There were like fifty bad guys shooting at Chuck.
With my eyes riveted on the screen, I snatched my arm from around her shoulders and gripped the seat in front of me. Come on, Chuck!
Chuck didn’t let me down.
He kicked a bad guys’s teeth out then blasted everyone else with a pair of Mac 10 submachine guns. Pure awesomeness!
Lola fidgeted in her seat.
Oh yeah, I’m on a date.
I settled back in my seat, smiled at her and whispered, “Sorry.”
After moments of awkwardness, I slid my arm around her again. I’d wait a while before I attempted another kiss.
As the movie played on, we moved closer together, almost cheek-to-cheek. We even shared a Coke, which I took as a sign that she’d forgiven me.
Time for the Big Move.
As fast as I could throw a snap-kick, I kissed Lola on the lips.
Wow! Her lips were soft and warm and they had the combination taste of watermelon lip-gloss, salty butter, and Coca Cola. A taste bud explosion. I definitely had to do that again. But this time . . . I was going for the French kiss.
Not to appear too eager, I decided to wait five minutes. I glanced at my Casio digital watch. The countdown had begun.
Minute four and a half, my heart was in my throat. My nervous system was near shutdown. I was tingling all over. Thirty seconds more was an eternity.
I closed my eyes and counted.
Twenty … Nineteen.
My ears roared from my rushing pulse. I’d never been so nervous.
Lola’s hand was on my thigh. (Actually, not. Her arm slipped off the armrest and her pinky-finger grazed my leg). I actually saw fireworks.
Ten … Nine.
I opened my eyes, turned toward her, but first, glanced at the screen.
Bad guys had buried Chuck.
But not just bury him. They buried him in his truck. I mean, who escapes that?
Freakin’ Chuck Norris, that’s who!
He drove his truck right out of that hole.
I was on my feet. “Go Chuck!”
Chuck killed everybody, saved the cops, then raced to find David Carradine, the main antagonist of the movie.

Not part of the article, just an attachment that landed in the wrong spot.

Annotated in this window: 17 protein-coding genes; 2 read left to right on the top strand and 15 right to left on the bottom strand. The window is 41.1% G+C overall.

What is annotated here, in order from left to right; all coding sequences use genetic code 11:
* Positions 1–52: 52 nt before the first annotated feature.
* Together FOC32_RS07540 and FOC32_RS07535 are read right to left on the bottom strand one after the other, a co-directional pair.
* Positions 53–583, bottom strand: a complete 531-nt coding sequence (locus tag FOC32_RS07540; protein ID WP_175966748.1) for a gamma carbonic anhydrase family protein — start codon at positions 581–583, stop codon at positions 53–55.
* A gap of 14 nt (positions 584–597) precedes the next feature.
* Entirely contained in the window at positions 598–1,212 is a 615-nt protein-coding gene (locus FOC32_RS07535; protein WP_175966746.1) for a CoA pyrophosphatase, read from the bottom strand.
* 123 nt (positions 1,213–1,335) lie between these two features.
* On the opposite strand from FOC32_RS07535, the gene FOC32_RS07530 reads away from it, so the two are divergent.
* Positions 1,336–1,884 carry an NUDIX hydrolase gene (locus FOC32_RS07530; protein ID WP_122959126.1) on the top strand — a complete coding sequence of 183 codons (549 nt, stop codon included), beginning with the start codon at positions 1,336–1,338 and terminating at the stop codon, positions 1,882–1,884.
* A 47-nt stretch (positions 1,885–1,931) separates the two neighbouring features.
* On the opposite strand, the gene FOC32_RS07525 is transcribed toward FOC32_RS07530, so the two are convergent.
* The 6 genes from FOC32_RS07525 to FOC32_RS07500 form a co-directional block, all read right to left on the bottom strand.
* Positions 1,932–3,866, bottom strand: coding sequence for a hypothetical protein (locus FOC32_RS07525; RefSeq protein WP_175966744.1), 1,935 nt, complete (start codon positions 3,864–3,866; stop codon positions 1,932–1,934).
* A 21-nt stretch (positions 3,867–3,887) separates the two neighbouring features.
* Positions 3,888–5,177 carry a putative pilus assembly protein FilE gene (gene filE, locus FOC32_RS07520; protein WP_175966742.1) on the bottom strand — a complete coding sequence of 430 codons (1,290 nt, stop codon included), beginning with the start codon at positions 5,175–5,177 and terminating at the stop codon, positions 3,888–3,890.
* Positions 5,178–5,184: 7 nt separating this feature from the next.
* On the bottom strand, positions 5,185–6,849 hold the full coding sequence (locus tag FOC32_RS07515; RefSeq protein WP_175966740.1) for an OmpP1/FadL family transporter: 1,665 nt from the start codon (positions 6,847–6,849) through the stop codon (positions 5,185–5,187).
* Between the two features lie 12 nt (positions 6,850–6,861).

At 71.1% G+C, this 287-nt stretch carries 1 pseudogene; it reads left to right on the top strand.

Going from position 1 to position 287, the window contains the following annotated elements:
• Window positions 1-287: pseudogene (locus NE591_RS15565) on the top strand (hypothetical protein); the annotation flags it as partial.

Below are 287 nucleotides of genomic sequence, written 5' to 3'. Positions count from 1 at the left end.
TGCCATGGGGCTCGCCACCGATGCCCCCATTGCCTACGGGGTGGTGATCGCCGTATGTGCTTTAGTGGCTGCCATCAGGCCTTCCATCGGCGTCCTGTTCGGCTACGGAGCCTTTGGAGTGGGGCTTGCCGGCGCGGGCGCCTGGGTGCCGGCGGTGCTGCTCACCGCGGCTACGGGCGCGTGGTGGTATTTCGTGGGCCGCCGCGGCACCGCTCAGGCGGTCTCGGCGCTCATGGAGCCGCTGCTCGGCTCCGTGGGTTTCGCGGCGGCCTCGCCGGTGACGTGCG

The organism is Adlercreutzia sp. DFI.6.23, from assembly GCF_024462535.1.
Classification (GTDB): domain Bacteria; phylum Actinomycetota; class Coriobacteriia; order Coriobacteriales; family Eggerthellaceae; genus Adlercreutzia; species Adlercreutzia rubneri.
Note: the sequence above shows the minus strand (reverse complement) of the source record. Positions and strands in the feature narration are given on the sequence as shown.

Still standing, I reached blindly behind me, plucked the Coke from Lola’s hands, and gulped it down. I was parched. The tension was overwhelming.
Finally, Carradine, showed up, faced Chuck. Oh yeah, it was on!
Carradine swung. Chuck ducked. I ducked.
Carradine, kicked. Chuck blocked and countered. I blocked and countered.
I was in the zone, one with Chuck.
Three minutes later, Chuck killed Carradine then blew up his house. The perfect movie ending.
The credits rolled. The lights came up. I was standing in a puddle of sweat.
I turned, reached for the Coke again. No one was there.
Lola was gone. Actually, the entire row was empty. An elderly couple in front of me (they were probably pushing thirty) asked if I was OK.
Outside, Lola was nowhere in sight.
Mom drove up. She had the windows down. Lynyrd Skynyrd boomed from the speakers. Mom was cool like that.
“Hey!” I hear behind me.
I turned, hoping it was Lola.
It was her friend. She handed me a note. It was folded into fours with smudged fingerprints on it, remnants of buttered popcorn.
I opened it. Read it standing next to the car.
Thanks for the popcorn and Coke. Not the movie!
I want to break up.
Awe man! I crumpled the note. How could she not like the movie?
Fortunately, years later, Lola forgave me. We even laughed about it. But I’d bet, to this day, she still hates the movie.